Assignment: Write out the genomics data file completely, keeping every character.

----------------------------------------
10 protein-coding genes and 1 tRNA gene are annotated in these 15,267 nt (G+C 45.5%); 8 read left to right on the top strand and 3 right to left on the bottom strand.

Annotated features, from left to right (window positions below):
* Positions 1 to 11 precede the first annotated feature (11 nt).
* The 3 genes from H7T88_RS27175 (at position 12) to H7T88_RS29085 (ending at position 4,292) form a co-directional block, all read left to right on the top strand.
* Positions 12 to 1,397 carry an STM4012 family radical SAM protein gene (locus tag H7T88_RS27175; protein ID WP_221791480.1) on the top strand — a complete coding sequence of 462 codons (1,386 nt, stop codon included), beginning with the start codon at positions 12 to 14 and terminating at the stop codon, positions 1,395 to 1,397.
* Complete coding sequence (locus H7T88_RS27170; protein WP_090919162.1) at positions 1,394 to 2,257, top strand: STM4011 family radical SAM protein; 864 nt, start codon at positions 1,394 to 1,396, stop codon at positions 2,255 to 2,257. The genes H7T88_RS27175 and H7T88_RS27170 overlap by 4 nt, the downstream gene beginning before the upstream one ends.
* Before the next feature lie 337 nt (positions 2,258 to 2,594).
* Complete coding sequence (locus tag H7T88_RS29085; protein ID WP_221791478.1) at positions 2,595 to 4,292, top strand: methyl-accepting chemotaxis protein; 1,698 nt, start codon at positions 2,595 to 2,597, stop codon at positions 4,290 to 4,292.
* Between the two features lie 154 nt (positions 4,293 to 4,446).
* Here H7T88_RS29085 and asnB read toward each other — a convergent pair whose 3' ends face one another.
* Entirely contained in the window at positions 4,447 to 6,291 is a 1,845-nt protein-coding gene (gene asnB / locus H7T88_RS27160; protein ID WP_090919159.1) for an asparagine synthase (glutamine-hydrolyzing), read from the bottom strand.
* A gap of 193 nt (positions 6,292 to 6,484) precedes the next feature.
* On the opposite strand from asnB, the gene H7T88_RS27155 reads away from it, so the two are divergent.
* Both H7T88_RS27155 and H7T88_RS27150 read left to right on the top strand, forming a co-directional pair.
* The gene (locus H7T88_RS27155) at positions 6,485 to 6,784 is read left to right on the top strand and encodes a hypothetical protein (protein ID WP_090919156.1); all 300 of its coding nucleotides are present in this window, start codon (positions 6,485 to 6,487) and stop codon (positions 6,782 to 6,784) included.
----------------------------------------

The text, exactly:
10 protein-coding genes and 1 tRNA gene are annotated in these 15,267 nt (G+C 45.5%); 8 read left to right on the top strand and 3 right to left on the bottom strand.

Annotated features, from left to right (window positions below):
* Positions 1 to 11 precede the first annotated feature (11 nt).
* The 3 genes from H7T88_RS27175 (at position 12) to H7T88_RS29085 (ending at position 4,292) form a co-directional block, all read left to right on the top strand.
* Positions 12 to 1,397 carry an STM4012 family radical SAM protein gene (locus tag H7T88_RS27175; protein ID WP_221791480.1) on the top strand — a complete coding sequence of 462 codons (1,386 nt, stop codon included), beginning with the start codon at positions 12 to 14 and terminating at the stop codon, positions 1,395 to 1,397.
* Complete coding sequence (locus H7T88_RS27170; protein WP_090919162.1) at positions 1,394 to 2,257, top strand: STM4011 family radical SAM protein; 864 nt, start codon at positions 1,394 to 1,396, stop codon at positions 2,255 to 2,257. The genes H7T88_RS27175 and H7T88_RS27170 overlap by 4 nt, the downstream gene beginning before the upstream one ends.
* Before the next feature lie 337 nt (positions 2,258 to 2,594).
* Complete coding sequence (locus tag H7T88_RS29085; protein ID WP_221791478.1) at positions 2,595 to 4,292, top strand: methyl-accepting chemotaxis protein; 1,698 nt, start codon at positions 2,595 to 2,597, stop codon at positions 4,290 to 4,292.
* Between the two features lie 154 nt (positions 4,293 to 4,446).
* Here H7T88_RS29085 and asnB read toward each other — a convergent pair whose 3' ends face one another.
* Entirely contained in the window at positions 4,447 to 6,291 is a 1,845-nt protein-coding gene (gene asnB / locus H7T88_RS27160; protein ID WP_090919159.1) for an asparagine synthase (glutamine-hydrolyzing), read from the bottom strand.
* A gap of 193 nt (positions 6,292 to 6,484) precedes the next feature.
* On the opposite strand from asnB, the gene H7T88_RS27155 reads away from it, so the two are divergent.
* Both H7T88_RS27155 and H7T88_RS27150 read left to right on the top strand, forming a co-directional pair.
* The gene (locus H7T88_RS27155) at positions 6,485 to 6,784 is read left to right on the top strand and encodes a hypothetical protein (protein ID WP_090919156.1); all 300 of its coding nucleotides are present in this window, start codon (positions 6,485 to 6,487) and stop codon (positions 6,782 to 6,784) included.